Retail

Home Depot sees slower growth in housing market as its 2019 outlook disappoints

Key Points
  • Home Depot says the company is seeing slower growth in housing metrics after its 2019 outlook disappoints investors.
  • "As we look to 2019, most housing metrics are trending positive, albeit trending toward stability," CFO Carol Tome says.
  • The Commerce Department says housing starts in December fell 11.2 percent, the slowest pace of construction in more than two years.
Carol Tome, CFO, Home Depot
Scott Mlyn | CNBC

Home Depot said Tuesday that the company is seeing slower growth in housing as concern about a cooling market grows.

"As we look to 2019, most housing metrics are trending positive, albeit trending toward stability," Chief Financial Officer Carol Tome told analysts on the conference call.

Tome said that Home Depot expects the U.S. gross domestic product to grow by 2.6 percent during this year. The Fed, meanwhile, said in December that it is forecasting GDP growth of 2.3 percent.

Home Depot's commentary on the domestic economy comes as pressure increases on home sales and prices. The Commerce Department said Tuesday that housing starts in December fell 11.2 percent, the slowest pace of construction in more than two years.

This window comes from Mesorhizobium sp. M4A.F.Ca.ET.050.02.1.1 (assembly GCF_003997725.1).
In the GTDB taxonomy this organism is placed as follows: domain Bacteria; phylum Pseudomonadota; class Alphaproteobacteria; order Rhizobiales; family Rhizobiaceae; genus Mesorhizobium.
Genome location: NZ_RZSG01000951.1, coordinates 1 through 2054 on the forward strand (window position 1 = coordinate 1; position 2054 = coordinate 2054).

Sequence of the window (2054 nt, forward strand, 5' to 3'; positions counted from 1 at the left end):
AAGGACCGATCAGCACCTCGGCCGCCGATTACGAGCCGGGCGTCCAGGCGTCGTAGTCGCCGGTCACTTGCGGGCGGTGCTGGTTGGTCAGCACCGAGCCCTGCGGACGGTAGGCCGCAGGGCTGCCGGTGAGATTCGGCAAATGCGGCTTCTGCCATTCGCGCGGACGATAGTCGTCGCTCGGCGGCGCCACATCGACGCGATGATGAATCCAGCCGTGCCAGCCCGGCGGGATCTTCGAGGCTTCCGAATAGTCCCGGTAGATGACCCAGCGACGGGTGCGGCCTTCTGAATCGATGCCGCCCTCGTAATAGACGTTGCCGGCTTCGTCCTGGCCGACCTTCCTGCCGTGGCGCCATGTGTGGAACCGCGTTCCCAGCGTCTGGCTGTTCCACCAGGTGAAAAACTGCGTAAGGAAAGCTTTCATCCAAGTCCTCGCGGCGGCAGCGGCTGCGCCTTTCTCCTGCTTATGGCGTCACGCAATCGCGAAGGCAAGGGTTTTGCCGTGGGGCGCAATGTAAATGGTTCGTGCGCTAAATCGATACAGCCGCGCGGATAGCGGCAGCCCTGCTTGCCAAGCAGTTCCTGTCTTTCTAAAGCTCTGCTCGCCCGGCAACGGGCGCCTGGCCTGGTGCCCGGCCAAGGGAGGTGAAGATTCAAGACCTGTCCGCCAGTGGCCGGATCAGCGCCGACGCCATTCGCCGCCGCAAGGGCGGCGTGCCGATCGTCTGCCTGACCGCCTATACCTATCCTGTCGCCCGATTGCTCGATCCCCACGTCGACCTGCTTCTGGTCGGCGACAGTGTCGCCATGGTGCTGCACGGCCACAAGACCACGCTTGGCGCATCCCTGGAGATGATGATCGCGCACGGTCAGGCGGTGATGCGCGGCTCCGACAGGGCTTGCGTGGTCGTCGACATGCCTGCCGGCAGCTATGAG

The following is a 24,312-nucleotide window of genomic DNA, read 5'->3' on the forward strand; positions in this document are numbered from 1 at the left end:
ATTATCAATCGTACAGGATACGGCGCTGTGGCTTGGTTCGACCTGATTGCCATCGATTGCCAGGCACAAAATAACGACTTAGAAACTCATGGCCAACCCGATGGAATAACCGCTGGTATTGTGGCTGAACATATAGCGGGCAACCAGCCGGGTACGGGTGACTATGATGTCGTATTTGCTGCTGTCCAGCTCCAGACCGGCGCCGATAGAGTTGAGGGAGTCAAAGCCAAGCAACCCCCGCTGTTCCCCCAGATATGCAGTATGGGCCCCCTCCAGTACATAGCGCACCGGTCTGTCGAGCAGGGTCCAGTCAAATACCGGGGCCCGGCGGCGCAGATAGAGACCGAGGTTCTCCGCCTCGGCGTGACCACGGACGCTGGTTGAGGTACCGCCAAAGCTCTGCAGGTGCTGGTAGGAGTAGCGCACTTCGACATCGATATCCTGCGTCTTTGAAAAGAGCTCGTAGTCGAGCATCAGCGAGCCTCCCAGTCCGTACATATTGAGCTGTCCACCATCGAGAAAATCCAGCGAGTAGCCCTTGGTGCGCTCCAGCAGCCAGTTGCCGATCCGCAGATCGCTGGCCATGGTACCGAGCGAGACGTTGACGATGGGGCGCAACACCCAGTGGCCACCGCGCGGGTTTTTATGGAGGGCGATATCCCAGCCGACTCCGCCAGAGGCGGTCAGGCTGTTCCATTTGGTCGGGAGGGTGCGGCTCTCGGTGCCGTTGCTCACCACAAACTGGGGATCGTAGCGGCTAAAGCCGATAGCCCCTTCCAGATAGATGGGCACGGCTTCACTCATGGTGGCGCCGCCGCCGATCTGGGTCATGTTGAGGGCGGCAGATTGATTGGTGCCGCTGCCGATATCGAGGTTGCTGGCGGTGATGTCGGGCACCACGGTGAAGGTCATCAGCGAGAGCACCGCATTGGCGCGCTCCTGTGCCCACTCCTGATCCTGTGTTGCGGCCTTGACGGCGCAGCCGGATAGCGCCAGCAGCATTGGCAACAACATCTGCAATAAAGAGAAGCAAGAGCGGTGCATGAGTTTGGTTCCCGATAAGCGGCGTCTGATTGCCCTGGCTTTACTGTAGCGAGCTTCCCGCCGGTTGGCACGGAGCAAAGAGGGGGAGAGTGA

Shares of Home Depot dropped about 3 percent Tuesday morning after the company fell short on earnings and disappointed with its 2019 outlook. The company said that it expects to earn $10.03 per share this year, 23 cents less than analysts' estimates. It is forecasting same-store sales growth of 5 percent in fiscal 2019 and revenue growth of 3.3 percent. In fiscal 2018, it reported same-store sales growth of 5.2 percent and revenue increased by 7.2 percent.

The company is also shifting its calendar for fiscal 2019. This year will include 52 weeks, compared with 53 in 2018.

Home Depot earned $2.09 per share during its fourth quarter, missing the $2.16 per share expected by analysts surveyed by Refinitiv. The company reported revenue of $26.49 billion, falling short of the $26.57 billion Wall Street was expecting.

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Oppenheimer analyst breaks down Home Depot's earnings report